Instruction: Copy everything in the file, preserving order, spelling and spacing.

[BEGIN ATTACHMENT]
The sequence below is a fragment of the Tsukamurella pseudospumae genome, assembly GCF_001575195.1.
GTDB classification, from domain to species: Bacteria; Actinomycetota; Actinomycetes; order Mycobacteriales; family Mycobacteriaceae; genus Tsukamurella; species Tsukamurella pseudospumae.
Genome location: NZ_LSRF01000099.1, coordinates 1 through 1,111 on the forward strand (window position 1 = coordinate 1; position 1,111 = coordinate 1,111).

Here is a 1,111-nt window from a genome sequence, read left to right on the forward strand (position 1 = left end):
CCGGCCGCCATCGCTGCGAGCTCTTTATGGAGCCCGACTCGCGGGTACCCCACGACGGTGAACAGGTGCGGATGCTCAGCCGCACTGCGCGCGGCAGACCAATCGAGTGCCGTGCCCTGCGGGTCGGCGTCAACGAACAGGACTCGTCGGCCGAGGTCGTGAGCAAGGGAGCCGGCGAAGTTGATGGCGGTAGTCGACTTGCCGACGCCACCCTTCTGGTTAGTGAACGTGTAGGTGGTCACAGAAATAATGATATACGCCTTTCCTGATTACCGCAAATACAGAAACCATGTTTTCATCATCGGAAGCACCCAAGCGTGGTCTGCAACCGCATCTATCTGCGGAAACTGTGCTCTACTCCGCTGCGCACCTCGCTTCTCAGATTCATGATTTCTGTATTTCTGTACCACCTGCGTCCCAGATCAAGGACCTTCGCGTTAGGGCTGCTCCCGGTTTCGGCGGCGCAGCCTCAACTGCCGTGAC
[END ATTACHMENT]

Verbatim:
The sequence below is a fragment of the Tsukamurella pseudospumae genome, assembly GCF_001575195.1.
GTDB classification, from domain to species: Bacteria; Actinomycetota; Actinomycetes; order Mycobacteriales; family Mycobacteriaceae; genus Tsukamurella; species Tsukamurella pseudospumae.
Genome location: NZ_LSRF01000099.1, coordinates 1 through 1,111 on the forward strand (window position 1 = coordinate 1; position 1,111 = coordinate 1,111).

Here is a 1,111-nt window from a genome sequence, read left to right on the forward strand (position 1 = left end):
CCGGCCGCCATCGCTGCGAGCTCTTTATGGAGCCCGACTCGCGGGTACCCCACGACGGTGAACAGGTGCGGATGCTCAGCCGCACTGCGCGCGGCAGACCAATCGAGTGCCGTGCCCTGCGGGTCGGCGTCAACGAACAGGACTCGTCGGCCGAGGTCGTGAGCAAGGGAGCCGGCGAAGTTGATGGCGGTAGTCGACTTGCCGACGCCACCCTTCTGGTTAGTGAACGTGTAGGTGGTCACAGAAATAATGATATACGCCTTTCCTGATTACCGCAAATACAGAAACCATGTTTTCATCATCGGAAGCACCCAAGCGTGGTCTGCAACCGCATCTATCTGCGGAAACTGTGCTCTACTCCGCTGCGCACCTCGCTTCTCAGATTCATGATTTCTGTATTTCTGTACCACCTGCGTCCCAGATCAAGGACCTTCGCGTTAGGGCTGCTCCCGGTTTCGGCGGCGCAGCCTCAACTGCCGTGAC